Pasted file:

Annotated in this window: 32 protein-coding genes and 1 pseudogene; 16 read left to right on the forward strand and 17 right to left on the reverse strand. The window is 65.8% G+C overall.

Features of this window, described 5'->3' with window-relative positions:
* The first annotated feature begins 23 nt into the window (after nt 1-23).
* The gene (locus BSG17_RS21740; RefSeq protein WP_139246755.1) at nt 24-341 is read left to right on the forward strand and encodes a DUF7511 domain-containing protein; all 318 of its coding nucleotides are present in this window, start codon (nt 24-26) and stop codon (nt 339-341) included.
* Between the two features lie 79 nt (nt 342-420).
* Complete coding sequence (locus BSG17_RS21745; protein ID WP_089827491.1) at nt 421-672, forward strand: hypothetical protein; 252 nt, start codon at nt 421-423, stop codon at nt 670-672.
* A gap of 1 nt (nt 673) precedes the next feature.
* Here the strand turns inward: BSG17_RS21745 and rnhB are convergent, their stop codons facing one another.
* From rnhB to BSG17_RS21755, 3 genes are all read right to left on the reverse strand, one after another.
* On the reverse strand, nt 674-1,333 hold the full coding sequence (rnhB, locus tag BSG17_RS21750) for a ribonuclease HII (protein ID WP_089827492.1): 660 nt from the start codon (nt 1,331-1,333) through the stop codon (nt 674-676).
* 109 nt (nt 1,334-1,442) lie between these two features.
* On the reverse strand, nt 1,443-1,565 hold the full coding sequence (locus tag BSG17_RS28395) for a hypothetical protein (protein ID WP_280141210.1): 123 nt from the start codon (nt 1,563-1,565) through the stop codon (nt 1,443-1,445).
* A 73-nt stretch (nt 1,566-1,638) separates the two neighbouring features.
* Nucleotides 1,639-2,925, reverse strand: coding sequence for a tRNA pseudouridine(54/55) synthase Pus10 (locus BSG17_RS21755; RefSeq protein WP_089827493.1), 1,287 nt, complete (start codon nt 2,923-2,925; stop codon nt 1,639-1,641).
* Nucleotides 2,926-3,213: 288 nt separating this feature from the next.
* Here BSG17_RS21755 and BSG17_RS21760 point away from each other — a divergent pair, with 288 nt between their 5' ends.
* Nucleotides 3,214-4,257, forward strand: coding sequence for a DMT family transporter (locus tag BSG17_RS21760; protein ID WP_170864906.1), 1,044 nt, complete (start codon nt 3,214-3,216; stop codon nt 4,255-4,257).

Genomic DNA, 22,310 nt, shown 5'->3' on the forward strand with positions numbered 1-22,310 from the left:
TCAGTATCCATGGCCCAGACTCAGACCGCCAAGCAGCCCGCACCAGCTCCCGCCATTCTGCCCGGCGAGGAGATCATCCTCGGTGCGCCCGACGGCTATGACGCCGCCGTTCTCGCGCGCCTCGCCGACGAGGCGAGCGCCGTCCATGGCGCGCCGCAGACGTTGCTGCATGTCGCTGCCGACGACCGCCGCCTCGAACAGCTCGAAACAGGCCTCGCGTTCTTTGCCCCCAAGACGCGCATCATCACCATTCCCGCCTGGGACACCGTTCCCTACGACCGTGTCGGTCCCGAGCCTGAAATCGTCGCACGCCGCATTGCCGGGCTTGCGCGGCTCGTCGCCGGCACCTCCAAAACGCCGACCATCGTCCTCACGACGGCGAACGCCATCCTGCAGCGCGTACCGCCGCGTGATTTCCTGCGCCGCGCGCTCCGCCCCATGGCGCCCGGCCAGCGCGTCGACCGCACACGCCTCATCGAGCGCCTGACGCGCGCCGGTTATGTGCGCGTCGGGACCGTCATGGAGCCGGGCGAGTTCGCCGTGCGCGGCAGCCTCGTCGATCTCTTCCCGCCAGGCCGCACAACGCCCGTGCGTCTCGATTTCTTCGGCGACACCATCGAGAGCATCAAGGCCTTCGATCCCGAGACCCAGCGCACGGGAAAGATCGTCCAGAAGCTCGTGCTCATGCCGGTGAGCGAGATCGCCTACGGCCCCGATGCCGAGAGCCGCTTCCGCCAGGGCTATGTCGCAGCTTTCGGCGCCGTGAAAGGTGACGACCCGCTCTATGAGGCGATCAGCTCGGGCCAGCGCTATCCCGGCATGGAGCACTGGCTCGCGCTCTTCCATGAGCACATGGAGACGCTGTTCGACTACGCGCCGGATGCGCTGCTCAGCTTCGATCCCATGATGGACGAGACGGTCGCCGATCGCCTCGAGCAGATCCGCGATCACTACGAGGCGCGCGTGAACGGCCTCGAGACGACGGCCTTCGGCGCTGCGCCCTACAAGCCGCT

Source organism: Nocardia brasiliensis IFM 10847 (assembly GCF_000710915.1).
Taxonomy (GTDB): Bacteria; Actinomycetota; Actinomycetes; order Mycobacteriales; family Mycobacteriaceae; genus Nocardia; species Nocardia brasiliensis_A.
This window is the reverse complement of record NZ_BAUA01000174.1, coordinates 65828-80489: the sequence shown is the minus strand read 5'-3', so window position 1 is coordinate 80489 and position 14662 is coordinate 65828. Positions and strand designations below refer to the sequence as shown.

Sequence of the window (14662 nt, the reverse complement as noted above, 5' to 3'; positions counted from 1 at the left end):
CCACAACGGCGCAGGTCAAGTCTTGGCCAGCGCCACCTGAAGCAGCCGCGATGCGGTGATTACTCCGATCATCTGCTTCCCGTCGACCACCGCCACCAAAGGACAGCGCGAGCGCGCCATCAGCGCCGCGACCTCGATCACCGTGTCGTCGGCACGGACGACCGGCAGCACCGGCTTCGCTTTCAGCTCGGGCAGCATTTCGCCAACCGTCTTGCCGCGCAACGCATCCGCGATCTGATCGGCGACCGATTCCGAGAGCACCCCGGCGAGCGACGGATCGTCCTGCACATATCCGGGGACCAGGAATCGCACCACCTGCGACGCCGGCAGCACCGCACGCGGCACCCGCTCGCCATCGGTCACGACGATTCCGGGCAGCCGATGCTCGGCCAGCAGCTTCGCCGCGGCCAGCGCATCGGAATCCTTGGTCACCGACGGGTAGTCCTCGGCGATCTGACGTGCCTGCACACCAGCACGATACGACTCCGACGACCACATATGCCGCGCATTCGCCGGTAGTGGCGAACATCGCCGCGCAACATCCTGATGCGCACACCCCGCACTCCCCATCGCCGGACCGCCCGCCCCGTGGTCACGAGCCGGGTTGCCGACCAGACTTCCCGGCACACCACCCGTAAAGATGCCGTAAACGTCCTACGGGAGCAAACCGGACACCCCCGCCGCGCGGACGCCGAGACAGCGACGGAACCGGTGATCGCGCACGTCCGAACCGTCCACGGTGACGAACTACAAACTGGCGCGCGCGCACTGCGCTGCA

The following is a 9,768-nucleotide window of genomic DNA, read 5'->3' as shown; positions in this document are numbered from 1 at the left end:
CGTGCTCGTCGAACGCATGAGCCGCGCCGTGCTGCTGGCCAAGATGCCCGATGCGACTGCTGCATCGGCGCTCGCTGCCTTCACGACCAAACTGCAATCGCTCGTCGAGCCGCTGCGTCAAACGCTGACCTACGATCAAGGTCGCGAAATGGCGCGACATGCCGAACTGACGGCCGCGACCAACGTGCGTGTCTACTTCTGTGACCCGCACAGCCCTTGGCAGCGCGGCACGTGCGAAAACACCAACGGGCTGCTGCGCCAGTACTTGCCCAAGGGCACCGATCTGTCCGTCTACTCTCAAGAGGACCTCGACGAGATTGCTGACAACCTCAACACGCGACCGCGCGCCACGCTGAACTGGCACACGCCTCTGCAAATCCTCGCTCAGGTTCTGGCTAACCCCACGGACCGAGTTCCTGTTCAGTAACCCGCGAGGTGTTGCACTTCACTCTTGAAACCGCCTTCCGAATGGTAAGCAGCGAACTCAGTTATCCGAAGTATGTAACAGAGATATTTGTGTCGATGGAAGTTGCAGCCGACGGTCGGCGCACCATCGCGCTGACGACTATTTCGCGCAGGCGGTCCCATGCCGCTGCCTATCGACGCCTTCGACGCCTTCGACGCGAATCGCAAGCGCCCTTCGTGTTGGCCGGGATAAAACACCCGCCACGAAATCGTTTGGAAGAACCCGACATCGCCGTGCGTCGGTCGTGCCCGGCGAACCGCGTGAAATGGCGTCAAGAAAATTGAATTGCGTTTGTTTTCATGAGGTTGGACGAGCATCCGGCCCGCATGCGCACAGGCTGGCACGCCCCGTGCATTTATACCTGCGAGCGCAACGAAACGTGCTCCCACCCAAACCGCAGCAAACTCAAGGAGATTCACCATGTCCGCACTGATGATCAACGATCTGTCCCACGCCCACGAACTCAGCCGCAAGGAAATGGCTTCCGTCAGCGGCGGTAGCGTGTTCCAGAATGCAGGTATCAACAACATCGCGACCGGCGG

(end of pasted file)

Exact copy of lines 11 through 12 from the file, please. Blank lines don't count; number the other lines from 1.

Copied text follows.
* 109 nt (nt 1,334-1,442) lie between these two features.
* On the reverse strand, nt 1,443-1,565 hold the full coding sequence (locus tag BSG17_RS28395) for a hypothetical protein (protein ID WP_280141210.1): 123 nt from the start codon (nt 1,563-1,565) through the stop codon (nt 1,443-1,445).